Beyond that, the possibility that a global, interconnected nation such as the UK might be forced back predominantly on to its own productive resources to feed its people is gleefully dismissed as the narrow-minded, retro-protectionist rambling of those who can’t help feeling bad about their enthusiastic consumption of fairly-traded (and organic) bananas, coffee, tea, oranges, wine and sundry other delights grown in much warmer climates than our own – warmer for the time being, that is.
As if! Why feel bad about such a life-enriching flow of good things, especially if there’s a commensurate benefit for those involved in growing them for our delight. Eco-hedonists need to stand up and be counted lest the prospect of living in a carbon-constrained world sounds so grim that there’s a national uprising for Jeremy Clarkson to become prime minister.
But having just watched David Attenborough on Sunday evening taking us through a set of increasingly grisly scenarios for rising temperatures in the UK over the next few decades, some indication on the part of Defra that it is adopting a properly “precautionary” approach would be most welcome.
Two things are critical – the first of which is to ensure that the UK should always have enough agricultural land in good nick to maintain or even increase current levels of home-grown food production. By “in good nick” I mean not flooded and not stricken by drought (both of which could get a bit dodgy even in the near future, let alone in the longer term), not eroded away through poor agricultural practice to the point where yields start to decline (and there’s not much being done on that front), and not converted into roads or shopping malls.
Nor covered with hundreds of thousands of new houses as a consequence of the Treasury’s dogmatic drive to “predict and provide” as many houses as might be required in the growth areas of the south-east, regardless of the fact that other regions could accommodate such demand with a far lower loss of land.
The second priority is that we should have enough skilled farmers and growers to manage the land in smart, efficient and sustainable ways, whatever the complexities of farming in a carbon-constrained, rapidly warming environment. Defra is apparently unconcerned at the continued shrinkage in UK agriculture, with few qualms, for instance, about the very real possibility that so many more dairy farmers go out of business over the next couple of years that a “UK dairy industry” as such will cease to exist.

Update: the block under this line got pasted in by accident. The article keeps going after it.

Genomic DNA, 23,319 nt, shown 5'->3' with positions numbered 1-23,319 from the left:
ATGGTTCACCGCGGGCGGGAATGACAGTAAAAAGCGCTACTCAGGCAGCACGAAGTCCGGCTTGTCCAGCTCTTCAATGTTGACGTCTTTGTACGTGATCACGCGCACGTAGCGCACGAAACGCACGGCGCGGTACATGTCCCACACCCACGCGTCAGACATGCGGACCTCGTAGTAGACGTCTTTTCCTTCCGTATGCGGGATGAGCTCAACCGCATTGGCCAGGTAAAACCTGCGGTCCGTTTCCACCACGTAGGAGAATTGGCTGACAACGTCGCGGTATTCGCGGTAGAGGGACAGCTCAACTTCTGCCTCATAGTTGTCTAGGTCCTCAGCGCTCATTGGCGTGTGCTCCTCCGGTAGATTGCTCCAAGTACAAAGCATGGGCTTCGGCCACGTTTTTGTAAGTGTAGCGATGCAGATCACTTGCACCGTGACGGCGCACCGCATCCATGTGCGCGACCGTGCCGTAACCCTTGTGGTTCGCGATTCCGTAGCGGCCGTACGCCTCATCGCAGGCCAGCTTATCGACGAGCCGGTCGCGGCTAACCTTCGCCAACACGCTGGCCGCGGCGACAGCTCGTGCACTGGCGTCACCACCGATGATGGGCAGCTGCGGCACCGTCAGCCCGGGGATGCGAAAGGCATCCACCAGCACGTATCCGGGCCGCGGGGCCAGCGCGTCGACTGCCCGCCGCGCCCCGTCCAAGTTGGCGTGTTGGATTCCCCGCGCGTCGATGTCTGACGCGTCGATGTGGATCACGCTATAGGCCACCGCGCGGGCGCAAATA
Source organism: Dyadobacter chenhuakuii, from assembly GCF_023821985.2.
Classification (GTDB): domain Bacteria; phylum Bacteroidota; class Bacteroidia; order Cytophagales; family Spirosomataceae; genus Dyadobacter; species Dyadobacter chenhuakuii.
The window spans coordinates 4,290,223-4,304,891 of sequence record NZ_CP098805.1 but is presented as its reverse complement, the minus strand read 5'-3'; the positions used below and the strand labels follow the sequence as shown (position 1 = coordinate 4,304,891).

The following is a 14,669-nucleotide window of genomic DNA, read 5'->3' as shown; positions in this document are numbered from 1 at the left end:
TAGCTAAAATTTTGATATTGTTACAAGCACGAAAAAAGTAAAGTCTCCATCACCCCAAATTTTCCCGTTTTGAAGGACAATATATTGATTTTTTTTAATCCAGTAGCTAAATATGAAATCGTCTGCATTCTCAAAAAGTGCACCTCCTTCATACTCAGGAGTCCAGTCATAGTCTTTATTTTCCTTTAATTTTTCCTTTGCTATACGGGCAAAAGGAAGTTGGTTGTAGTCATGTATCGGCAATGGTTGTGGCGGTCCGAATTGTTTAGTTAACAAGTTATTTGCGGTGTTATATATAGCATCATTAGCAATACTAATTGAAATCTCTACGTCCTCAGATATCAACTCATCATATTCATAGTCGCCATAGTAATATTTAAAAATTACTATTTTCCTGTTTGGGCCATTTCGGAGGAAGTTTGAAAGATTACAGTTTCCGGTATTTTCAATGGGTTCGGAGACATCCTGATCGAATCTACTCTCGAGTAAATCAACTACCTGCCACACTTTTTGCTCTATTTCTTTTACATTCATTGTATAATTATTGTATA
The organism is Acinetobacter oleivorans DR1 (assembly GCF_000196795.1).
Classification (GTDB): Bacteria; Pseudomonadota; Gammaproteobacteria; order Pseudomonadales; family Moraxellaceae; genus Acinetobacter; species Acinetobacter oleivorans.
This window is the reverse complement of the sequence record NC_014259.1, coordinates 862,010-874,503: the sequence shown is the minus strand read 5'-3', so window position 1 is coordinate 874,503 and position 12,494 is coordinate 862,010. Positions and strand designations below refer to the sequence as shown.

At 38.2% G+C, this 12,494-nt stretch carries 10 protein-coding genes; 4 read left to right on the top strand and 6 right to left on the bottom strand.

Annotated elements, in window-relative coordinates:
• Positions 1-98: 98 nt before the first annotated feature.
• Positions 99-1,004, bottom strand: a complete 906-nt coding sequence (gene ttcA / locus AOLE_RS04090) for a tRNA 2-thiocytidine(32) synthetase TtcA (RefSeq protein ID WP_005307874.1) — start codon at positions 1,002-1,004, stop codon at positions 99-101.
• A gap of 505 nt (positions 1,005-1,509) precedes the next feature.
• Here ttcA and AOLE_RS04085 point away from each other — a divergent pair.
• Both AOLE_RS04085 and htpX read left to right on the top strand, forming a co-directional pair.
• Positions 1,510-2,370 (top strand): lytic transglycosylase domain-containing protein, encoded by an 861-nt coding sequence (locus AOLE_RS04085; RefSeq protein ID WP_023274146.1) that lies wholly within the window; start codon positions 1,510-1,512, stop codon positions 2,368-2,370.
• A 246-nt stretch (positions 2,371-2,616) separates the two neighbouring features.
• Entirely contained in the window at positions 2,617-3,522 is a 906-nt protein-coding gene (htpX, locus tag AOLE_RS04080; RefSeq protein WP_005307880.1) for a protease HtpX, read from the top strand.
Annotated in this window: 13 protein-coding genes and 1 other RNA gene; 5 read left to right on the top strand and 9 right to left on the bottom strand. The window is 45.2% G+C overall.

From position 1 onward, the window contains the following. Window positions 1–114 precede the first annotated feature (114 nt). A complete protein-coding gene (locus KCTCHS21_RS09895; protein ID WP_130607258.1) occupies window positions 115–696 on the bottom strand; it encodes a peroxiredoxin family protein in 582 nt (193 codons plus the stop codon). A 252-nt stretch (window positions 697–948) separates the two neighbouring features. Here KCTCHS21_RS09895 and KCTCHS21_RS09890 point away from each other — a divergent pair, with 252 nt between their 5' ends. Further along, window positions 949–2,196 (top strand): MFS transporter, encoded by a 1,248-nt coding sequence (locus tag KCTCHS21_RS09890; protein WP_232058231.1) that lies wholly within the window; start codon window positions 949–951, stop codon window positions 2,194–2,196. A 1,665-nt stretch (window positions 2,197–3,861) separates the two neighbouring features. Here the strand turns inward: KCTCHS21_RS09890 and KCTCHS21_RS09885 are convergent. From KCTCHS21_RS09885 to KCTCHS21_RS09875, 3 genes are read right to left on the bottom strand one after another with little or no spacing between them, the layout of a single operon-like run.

In his hard-hitting speech to the Oxford Farming Conference this month, Miliband referred again to the importance of securing “one planet farming” – rather than the kind of “three planet farming” we have now, given that for all 6bn human beings in the world to feed themselves in the way we do now in the UK, it would require an additional two planets. Good stuff. But the degree to which this radical “one planet” challenge is compatible with our increased dependence on a global food economy remains something of a mystery for all those interested in genuinely sustainable food and farming.
Jonathon Porritt is founder director of Forum for the Future and chairman of the UK Sustainable Development Commission. forumforthefuture.org; sd-commission.org.uk. The Soil Association’s annual conference opens tomorrow in Cardiff. Details at soilassociation.org
3 Oct 8:15am
Having moved from the U.K. to New Zealand in 1975 in anticipation of problems of overpopulation, I would very much like to know how many people the U.K. could support without an energy subsidy from fossil fuels – in other words, the long term carrying capacity without ‘ghost acres’ (using resources from other countries. In other words, does Peak Oil pose a threat to survival in the U.K. rather than merely a threat to ‘standard of living’?